Larry Bird is still remembered by the Indiana Pacers’ fans, when he became the team’s head coach in 1997-98, and stayed with the team until 99-00 season.
Bird won 214 regular season games (losing 147), for the .68% winning percentage. In the playoffs, the Pacers won 34 games, lost 20, for the .61% winning percentage under Bird. Bird was also named the 1997-98 coach of the year in the league.
That season, Bird was also named to coach the Eastern Conference All-Stars in the much anticipated All-Star game. That meant, for just one day, he would coach Jordan, the Chicago Bulls superstar – who was listed as questionable for the game.
Bird has recalled that game, as Jordan wasn’t even supposed to play, as he was feeling sick, reportedly having a flu.
But there was something that drove Jordan’s flu away for at least one game. That something was 19-yr old Kobe Bryant.
“It was interesting because Michael wasn’t feeling well on the way over there on the bus,” Bird recalled in a phone interview with Newsday. “But once he got there and got going, it was pretty interesting to watch how he played against Kobe.”
Bird said it was his favorite moment from that game.
Bryant was making his debut, becoming the youngest All-Star in NBA history. Not yet a starter for the Lakers, he was voted into the starting lineup for the Western Conference All-Stars.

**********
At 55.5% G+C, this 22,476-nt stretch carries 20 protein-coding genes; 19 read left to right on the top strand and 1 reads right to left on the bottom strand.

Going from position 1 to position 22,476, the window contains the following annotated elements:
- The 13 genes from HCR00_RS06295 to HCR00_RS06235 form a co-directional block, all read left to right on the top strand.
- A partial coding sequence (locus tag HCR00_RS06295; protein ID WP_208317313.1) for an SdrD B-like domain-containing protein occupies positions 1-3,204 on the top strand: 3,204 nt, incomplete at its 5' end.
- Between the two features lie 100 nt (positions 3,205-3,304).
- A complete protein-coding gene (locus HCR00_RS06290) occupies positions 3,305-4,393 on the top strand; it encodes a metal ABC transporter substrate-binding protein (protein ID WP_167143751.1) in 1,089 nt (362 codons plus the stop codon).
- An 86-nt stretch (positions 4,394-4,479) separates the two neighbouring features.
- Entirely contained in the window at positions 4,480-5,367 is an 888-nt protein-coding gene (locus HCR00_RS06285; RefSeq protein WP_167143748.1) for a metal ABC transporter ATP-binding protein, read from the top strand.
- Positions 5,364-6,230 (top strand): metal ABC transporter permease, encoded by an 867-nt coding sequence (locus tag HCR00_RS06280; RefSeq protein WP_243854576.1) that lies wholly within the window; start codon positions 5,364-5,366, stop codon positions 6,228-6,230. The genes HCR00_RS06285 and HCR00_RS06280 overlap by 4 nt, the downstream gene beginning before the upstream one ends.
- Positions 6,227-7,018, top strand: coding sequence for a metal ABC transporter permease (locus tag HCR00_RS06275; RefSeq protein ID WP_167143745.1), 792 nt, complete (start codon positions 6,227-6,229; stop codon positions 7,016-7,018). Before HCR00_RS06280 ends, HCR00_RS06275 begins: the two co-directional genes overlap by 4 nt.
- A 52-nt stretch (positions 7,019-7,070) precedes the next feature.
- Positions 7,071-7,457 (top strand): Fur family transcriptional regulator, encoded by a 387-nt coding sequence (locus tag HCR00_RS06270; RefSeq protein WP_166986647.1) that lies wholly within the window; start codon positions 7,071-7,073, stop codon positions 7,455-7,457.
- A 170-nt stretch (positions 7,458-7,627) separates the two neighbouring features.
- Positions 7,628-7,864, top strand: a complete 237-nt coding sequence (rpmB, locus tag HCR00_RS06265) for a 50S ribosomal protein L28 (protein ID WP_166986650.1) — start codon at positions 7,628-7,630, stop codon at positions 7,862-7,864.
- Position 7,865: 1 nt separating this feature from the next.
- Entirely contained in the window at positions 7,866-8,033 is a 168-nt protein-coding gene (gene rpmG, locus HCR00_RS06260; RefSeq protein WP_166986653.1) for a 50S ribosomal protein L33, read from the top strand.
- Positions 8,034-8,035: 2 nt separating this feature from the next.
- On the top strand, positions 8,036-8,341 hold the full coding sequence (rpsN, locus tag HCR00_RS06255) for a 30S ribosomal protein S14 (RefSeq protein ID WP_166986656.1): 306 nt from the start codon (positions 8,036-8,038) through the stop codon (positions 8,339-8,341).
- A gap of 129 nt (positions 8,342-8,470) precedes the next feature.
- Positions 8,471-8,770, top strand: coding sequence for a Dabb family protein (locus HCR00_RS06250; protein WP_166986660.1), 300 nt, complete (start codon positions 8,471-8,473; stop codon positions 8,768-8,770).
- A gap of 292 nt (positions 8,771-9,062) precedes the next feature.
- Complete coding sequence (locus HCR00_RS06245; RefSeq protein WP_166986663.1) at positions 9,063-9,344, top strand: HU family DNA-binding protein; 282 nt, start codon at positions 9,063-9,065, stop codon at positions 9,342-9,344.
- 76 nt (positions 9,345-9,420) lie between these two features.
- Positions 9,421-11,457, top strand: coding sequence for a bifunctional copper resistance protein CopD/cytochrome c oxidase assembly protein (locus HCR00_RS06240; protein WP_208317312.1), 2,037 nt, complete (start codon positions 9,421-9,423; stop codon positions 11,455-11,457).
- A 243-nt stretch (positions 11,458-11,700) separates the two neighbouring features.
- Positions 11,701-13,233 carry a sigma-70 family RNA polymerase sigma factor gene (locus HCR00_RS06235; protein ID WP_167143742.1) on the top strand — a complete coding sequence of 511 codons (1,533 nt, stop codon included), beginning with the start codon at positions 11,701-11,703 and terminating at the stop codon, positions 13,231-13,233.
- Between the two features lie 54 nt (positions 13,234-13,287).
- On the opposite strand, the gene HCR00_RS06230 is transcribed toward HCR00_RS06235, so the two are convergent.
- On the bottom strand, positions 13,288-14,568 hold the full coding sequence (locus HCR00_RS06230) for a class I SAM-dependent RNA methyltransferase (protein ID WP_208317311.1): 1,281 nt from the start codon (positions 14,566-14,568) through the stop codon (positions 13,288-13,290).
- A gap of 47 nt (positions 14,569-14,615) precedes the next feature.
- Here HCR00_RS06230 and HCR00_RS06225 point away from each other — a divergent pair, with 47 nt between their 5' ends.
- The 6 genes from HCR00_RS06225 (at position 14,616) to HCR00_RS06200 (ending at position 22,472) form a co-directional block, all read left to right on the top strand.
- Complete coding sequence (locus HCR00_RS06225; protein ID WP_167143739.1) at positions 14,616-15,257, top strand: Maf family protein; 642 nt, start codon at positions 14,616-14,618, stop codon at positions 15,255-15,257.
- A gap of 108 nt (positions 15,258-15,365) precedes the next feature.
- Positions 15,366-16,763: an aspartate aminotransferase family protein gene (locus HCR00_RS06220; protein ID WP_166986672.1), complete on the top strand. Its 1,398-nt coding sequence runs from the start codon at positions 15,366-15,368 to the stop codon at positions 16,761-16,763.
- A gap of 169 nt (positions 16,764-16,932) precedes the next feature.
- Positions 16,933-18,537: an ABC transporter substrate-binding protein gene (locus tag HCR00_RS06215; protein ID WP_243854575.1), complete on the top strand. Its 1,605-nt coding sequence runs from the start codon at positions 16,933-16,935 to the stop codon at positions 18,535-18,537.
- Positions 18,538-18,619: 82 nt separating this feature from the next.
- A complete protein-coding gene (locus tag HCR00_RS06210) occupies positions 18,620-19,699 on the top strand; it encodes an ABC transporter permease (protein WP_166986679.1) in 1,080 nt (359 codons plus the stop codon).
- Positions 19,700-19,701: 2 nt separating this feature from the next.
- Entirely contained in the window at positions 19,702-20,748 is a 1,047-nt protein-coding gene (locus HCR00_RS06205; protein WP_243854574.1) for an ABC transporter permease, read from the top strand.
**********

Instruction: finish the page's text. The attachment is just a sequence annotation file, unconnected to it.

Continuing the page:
“Kobe was trying to go after Michael early,” Bird said. “And Michael started going back at him.”
Though Bryant won the crowd with his 360-dunk and thunderous alley-oop off a lob from 21-year-old Kevin Garnett of the Minnesota Timberwolves, Jordan was named the game’s most valuable player.
Relying mainly on his turnaround fadeaway jumper, he had 23 points and eight assists to lead the East to a 135-114 win over the West. His status initially was in doubt, but he ended up playing more minutes than any other player.
“I can remember there was a lot of talent,” Bird said. “It’s an All-Star Game, but there was a lot of talent on both squads.”
That included seven of the current top 18 scorers in league history – Karl Malone of the Utah Jazz, Bryant, Jordan, Shaquille O’Neal of the Lakers, Kevin Garnett, Tim Duncan of the San Antonio Spurs and Reggie Miller of the Indiana Pacers.
“I can’t say I was intimidated or a little nervous about it,” Bird said of coaching so many stars. “Just going along with business as usual.”
This was the only game when Bird coached Jordan, and the two have previously played both against each other (on their NBA teams, and with each other (on the 1992 USA Dream Team).
Below is our latest poll. Please leave your vote!
Stay updated on latest stories!
comments powered by Disqus